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Album Review: Violent Soho – Hungry Ghost

Album Review: Violent Soho – Hungry Ghost

Artist: Violent Soho
Album: Hungry Ghost
Tracks: 11 (+1 Bonus Track)
Release Date: 23rd September 2014 (US) 30th September 2014 (Canada)
Label: SideOneDummy (US) Dine Alone Records (Canada)

In celebration of the American and Canadian release of Hungry Ghost, we saw it fit to award Brisbane-based group Violent Soho the review we missed the first time around. Initially, Melbourne-based label I OH YOU thrust the band’s third studio album out into the Australian public on the 6th September 2013. However, in a flash of recent success, Violent Soho have signed to Dine Alone Records in Canada, and SideOneDummy in the US who are releasing the record on the 30th and 23rd September respectively.

It has to be said that Violent Soho working with these two labels is a compliment in itself and speaks volumes for the quality of the band’s work. Over the years, the two labels have worked with an impressive roster, releasing albums from acts such as The Gaslight Anthem, Alexisonfire, The Smith Street Band, City and Colour, At The Drive In, and Chuck Ragan.

The album is 11 tracks strong, and is an eye-melting pastiche of influence and style. There are times during this record I thought I was listening to an all-out punk record, much like their contemporaries on the labels they know find themselves on, yet at other times, I can hear hints on a 1990’s take on the grunge movement, where the vocals are harsh and can only be recreated by few special men without erupting in nodes, or ripping their larynx. As imperialist as I may sound, I can’t help but feel that in some light and angles, many Australian bands can be likened to British movements, with particular reference in this case, to the aggressive indie movement that first reared its head in the 1970’s with the Mods, and again in the 1990’s with acts such as Blur. For me, this is the big selling point. I don’t want to hear the same song for a straight hour, and equally I want to hear something in common that strings each song on a record together.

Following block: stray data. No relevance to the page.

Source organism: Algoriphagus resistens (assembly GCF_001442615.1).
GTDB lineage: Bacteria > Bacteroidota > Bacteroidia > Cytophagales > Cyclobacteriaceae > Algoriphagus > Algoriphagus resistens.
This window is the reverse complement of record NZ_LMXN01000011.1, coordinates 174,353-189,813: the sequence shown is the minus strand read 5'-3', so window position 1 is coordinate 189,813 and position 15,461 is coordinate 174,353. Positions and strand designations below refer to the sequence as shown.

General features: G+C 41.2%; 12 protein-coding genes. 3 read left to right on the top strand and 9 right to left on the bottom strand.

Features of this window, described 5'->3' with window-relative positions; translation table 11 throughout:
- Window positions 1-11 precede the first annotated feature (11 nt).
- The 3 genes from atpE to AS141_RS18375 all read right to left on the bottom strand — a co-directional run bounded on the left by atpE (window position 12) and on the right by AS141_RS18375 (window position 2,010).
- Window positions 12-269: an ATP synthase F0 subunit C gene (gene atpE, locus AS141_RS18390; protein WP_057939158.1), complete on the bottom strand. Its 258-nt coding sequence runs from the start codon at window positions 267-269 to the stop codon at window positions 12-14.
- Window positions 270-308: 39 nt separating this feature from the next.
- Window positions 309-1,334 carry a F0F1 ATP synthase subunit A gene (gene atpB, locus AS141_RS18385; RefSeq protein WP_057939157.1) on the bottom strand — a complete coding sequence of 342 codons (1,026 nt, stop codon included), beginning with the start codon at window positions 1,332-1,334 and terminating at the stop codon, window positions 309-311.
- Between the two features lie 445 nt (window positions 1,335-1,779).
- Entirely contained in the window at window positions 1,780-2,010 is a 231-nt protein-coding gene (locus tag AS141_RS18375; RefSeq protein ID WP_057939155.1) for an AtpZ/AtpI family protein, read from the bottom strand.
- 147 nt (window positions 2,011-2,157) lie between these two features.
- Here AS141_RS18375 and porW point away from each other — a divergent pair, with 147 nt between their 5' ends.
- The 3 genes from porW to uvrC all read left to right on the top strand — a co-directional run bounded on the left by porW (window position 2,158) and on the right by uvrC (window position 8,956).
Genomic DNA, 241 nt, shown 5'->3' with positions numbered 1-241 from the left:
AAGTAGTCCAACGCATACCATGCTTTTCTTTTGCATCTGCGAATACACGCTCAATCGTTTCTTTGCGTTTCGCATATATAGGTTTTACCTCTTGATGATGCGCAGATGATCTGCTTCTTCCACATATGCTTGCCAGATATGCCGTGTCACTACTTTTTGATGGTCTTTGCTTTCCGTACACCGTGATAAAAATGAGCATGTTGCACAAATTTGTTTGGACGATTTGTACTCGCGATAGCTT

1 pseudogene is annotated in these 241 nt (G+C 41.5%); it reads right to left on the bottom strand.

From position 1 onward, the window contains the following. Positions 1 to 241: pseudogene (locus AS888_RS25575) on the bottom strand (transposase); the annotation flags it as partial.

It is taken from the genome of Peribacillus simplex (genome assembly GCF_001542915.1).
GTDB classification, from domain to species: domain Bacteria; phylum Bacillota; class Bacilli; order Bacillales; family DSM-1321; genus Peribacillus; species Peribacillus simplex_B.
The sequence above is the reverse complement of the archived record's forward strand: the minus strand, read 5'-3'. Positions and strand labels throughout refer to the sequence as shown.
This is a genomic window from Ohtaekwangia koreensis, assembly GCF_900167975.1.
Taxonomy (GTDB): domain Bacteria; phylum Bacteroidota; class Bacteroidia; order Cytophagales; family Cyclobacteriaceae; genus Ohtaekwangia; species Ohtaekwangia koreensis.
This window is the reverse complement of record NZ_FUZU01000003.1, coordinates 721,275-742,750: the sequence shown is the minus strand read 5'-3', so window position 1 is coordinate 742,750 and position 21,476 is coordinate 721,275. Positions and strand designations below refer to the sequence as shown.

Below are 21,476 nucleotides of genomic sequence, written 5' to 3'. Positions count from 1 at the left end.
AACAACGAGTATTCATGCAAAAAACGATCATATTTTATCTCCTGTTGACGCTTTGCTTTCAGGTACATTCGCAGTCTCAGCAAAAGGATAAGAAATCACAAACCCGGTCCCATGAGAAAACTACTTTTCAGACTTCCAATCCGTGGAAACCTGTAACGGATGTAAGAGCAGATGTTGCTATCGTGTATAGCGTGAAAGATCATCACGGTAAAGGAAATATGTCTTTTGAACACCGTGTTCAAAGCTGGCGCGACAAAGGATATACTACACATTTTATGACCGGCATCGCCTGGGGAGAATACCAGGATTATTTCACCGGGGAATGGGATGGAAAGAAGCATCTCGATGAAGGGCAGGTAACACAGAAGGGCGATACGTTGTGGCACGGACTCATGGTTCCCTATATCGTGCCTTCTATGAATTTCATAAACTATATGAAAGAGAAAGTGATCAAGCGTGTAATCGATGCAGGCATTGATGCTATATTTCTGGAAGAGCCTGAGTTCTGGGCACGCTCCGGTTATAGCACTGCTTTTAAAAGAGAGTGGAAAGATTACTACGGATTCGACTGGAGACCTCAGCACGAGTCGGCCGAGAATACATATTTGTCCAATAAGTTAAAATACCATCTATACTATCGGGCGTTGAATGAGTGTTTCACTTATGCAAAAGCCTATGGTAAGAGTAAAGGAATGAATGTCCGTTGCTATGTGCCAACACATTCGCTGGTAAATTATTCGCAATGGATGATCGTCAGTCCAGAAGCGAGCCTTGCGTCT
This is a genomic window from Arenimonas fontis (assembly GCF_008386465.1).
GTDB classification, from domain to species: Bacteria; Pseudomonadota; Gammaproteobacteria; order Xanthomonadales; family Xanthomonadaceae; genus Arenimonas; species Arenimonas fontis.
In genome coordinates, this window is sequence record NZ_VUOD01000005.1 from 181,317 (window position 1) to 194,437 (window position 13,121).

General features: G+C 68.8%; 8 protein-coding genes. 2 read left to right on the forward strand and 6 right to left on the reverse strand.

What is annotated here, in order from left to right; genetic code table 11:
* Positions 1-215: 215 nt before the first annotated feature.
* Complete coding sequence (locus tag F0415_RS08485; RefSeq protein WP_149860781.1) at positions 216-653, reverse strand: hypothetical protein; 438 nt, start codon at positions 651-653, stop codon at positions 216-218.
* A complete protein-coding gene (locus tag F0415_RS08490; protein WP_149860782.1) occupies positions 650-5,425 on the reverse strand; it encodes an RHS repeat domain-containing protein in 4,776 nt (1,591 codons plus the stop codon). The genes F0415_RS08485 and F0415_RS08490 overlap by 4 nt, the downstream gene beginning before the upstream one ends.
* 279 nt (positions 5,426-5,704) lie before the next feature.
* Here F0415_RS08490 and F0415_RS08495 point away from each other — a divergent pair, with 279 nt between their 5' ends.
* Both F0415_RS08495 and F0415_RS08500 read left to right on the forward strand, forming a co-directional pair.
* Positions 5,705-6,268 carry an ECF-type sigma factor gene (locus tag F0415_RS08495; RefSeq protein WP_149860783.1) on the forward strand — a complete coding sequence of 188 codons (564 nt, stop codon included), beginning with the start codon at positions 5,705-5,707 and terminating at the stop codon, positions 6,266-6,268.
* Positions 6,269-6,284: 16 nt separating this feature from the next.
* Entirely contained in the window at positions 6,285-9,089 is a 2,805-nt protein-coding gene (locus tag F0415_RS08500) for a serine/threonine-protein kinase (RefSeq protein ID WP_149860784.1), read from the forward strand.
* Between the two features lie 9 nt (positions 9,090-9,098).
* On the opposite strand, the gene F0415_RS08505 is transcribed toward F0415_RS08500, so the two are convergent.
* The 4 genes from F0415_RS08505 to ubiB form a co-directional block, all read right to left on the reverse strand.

One of the most interesting points to note before you read anything about the album, is that a Hungry Ghost, is something originating in Chinese culture, and conceptualises beings that are driven entirely by intense emotion in a bestial manner, to the point where their grip on reality fades, appreciating nothing surrounding them, and focusing only on their emotional desire. In the English language the term can be used to describe the cravings of a drug addict, but between you and me, I much prefer to think of the Chinese outlook before heading into the record.

Violent-Soho-Hungry-GhostThe first track is a song that goes by the name of Dope Calypso. Tom May from The Menzingers told Property of Zack that: “This song has everything I’ve ever fucking wanted from a song.” I have to say, you can see where he’s coming from. The introduction is an entrancing arpeggio, and instantly leads to the sort of drum beat you can feel hammering at your ribs. In about thirty seconds the guys in Soho are showing you how they mean to go on: violently, as their name suggests.

As the vocals come in, you’re greeted by the love-child of Tom DeLonge from Blink-182 and Brian Sella from the Front Bottoms, and that child is beautiful. The vocals are scratchy, as you would expect from any punk act, yet Luke Boerdam’s voice is not limited by its husk as other singers might be, for example Tom Waits, or Brian Fallon from The Gaslight Anthem. His voice remains smooth, which is a charming juxtaposition, difficult to describe. The notes he holds are melodic and tuneful but yet, you feel very anarchic singing along.